The question of the divorced and remarried deserves the bishops' attention, but so does the declining health of the institution itself.
Expectations and anxieties regarding next month’s assembly in Rome of the world Synod of Bishops are running exceptionally high. The subject matter alone—the crisis of marriage and family—would be reason enough for that. But there’s a lot else going on here.
Pope Francis helped create this situation by hinting at the possibility of some sort of change in the Church’s practice of denying communion to divorced and remarried Catholics whose first marriages haven’t been annulled. Some people would welcome that—in some cases, because they consider it an opening to other changes they want—while others see it as a threat to the indissolubility of marriage.
Recently the general secretary of the Italian bishops’ conference, Bishop Nunzio Galantino, kept the pot boiling by calling “exclusion from the sacraments” too high a price for Catholics in “irregular unions” to pay. Yet people in this position have access to at least one sacrament—the sacrament of penance, under the usual conditions—if they care to use it.
Now it’s the turn of the October 5-19 synod assembly, bringing together 253 presidents of bishops’ conferences and other church leaders. But already the advance attention devoted to a relatively small number of people has been a distraction from the larger crisis of marriage that exists in many places. The divorced and remarried do deserve attention of course, but so does much else.
The crisis of marriage can be seen in statistics from the United States where the percentage of married adults fell from 68% in 1950 to little more than half in 2012, and births to unmarried women now are more than 40% of the total. By no means is the U.S. alone, however. Over the past decade marriage rates in most European countries, including traditionally Catholic ones, have fallen sharply. Last year, Italy recorded the fewest marriages in a century.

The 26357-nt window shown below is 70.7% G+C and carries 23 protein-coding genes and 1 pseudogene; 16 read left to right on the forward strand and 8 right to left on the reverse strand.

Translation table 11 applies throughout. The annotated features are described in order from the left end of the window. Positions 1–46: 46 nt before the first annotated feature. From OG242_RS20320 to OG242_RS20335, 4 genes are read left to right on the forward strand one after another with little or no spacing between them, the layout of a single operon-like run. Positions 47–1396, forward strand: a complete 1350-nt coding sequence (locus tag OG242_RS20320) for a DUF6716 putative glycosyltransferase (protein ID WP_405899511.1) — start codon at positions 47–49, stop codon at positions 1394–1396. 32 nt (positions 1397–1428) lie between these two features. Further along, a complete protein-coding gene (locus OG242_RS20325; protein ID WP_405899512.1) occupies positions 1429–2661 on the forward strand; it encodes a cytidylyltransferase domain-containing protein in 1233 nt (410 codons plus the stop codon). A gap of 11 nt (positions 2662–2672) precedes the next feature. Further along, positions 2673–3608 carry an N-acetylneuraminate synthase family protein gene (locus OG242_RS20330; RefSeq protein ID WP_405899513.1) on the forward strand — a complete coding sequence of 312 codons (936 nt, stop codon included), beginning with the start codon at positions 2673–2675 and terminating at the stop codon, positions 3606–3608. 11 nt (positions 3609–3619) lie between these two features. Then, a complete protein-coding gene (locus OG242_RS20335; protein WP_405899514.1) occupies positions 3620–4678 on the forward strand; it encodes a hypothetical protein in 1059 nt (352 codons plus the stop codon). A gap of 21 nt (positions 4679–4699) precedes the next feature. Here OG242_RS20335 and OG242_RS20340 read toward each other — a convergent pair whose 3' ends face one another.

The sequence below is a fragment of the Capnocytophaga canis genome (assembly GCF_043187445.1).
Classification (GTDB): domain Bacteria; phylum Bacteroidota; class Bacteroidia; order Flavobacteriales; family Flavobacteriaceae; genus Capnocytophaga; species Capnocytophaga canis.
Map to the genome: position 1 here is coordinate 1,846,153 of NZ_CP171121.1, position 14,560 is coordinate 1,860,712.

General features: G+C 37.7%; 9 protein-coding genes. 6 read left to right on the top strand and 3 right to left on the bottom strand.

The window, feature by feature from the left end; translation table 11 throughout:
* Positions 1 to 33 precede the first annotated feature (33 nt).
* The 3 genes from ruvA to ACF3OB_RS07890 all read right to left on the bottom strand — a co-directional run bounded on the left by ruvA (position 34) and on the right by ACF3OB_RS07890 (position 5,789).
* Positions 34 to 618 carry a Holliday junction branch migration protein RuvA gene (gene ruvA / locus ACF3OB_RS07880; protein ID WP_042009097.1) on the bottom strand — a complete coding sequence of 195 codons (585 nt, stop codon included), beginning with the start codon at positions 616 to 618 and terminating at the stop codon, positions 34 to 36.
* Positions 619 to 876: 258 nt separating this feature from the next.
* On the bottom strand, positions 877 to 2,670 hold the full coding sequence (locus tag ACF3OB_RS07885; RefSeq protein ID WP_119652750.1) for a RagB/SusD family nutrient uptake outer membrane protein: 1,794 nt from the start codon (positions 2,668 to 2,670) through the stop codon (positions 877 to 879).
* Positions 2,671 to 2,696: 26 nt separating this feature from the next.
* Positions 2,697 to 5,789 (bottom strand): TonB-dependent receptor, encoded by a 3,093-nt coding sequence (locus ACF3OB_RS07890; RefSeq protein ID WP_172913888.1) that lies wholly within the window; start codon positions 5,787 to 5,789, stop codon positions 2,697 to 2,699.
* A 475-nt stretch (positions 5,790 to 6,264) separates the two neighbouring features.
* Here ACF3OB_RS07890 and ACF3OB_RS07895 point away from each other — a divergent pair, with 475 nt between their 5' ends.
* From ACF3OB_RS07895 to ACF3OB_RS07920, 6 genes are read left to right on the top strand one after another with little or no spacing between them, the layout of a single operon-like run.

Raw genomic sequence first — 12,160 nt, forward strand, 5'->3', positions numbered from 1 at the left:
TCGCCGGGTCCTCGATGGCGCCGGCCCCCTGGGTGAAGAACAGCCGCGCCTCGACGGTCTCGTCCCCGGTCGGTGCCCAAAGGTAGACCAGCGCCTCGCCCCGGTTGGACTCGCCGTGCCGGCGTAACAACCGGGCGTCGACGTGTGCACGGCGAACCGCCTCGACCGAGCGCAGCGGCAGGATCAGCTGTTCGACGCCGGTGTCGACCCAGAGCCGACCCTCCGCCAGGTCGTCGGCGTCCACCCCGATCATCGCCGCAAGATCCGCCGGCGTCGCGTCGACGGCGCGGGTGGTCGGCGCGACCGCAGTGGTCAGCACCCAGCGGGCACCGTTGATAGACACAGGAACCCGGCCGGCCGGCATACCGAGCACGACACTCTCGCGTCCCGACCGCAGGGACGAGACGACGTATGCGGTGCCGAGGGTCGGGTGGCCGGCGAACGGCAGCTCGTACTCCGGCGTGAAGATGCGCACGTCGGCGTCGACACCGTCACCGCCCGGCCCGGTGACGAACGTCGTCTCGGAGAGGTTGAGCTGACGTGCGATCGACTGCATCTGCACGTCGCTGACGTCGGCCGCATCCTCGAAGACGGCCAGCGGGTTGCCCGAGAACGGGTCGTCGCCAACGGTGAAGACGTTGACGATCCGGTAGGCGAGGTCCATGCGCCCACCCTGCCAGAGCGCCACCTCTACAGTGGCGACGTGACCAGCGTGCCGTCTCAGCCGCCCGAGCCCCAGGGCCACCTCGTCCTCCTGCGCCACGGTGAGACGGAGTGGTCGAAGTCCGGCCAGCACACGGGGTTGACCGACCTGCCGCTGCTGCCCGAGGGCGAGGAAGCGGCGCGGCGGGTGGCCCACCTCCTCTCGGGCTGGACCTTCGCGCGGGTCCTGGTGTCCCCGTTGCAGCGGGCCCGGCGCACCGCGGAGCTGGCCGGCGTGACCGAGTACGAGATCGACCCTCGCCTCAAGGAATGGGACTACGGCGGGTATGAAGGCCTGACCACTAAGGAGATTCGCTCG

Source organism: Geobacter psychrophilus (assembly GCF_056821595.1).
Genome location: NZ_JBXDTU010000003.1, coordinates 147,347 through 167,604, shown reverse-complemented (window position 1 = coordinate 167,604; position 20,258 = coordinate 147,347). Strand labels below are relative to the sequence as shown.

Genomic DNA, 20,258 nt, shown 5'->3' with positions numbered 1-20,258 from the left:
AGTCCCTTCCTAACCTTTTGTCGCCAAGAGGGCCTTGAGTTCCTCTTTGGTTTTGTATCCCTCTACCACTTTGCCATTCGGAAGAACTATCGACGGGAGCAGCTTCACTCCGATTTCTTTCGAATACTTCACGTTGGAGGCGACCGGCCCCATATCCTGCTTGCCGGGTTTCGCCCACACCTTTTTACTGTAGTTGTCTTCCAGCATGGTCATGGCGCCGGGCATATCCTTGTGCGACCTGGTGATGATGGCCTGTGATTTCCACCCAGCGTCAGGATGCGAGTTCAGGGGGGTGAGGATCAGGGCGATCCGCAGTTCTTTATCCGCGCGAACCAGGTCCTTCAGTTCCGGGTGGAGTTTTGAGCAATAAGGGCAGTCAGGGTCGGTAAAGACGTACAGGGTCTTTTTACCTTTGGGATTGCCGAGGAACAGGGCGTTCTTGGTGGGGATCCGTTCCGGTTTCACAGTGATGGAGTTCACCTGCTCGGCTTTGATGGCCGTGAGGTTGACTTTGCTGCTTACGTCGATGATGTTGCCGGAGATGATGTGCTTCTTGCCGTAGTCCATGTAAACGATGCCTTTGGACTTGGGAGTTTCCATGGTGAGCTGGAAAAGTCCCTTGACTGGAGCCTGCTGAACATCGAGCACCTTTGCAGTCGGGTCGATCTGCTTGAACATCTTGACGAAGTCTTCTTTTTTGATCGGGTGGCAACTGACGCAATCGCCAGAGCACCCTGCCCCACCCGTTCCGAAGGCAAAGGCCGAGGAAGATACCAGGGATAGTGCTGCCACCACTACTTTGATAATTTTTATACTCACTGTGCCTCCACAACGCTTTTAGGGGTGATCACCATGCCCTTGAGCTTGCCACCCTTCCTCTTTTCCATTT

The disturbing trends also are present among American Catholics. In 2003, with U.S. Catholic population at 66 million, there were more than 242,000 Catholic marriages and over a million infant baptisms; last year, with 3 million more Catholics, marriages numbered 164,000 and baptisms totaled 763,000. That’s a drop of 78,000 marriages and 240,000 baptisms.
Economic and cultural factors have combined to produce these results. So what can the synod do about it?
The assembly’s working document, summarizing input from bishops and others worldwide, repeatedly stresses the need for more teaching and better explanation of Catholic doctrine on matters like the sanctity and indissolubility of marriage and sexual morality, and the serious obligations they give rise to. The teaching and explaining are necessary not only in marriage preparation courses, but also in Catholic schools and religious education, as well as from the pulpit and in church-related media.
This is easily said (and no doubt will be said often at next month’s synod) but not so easy to do, especially in the face of a secular culture and secular media busily disseminating very different messages about all these matters. One obvious consequence is that the Church needs to instruct Catholic homes in becoming domestic counter cultures—family enclaves consciously committed to the transmission and living out of gospel values.
This year’s synod assembly is a step in a process. There will be a second assembly in October 2015 charged with formulating specific recommendations. That will be followed, probably in early 2016, by a post-synod document from the Pope. Here’s hoping concern for the problems of people in “irregular unions” doesn’t get in the way of seeing the larger picture.
Russell Shawis the author or coauthor of 21 books and numerous articles, columns, and reviews. He is a member of the faculty of the Pontifical University of the Holy Cross in Rome, and former Secretary for Public Affairs of the United States Conference of Catholic Bishops.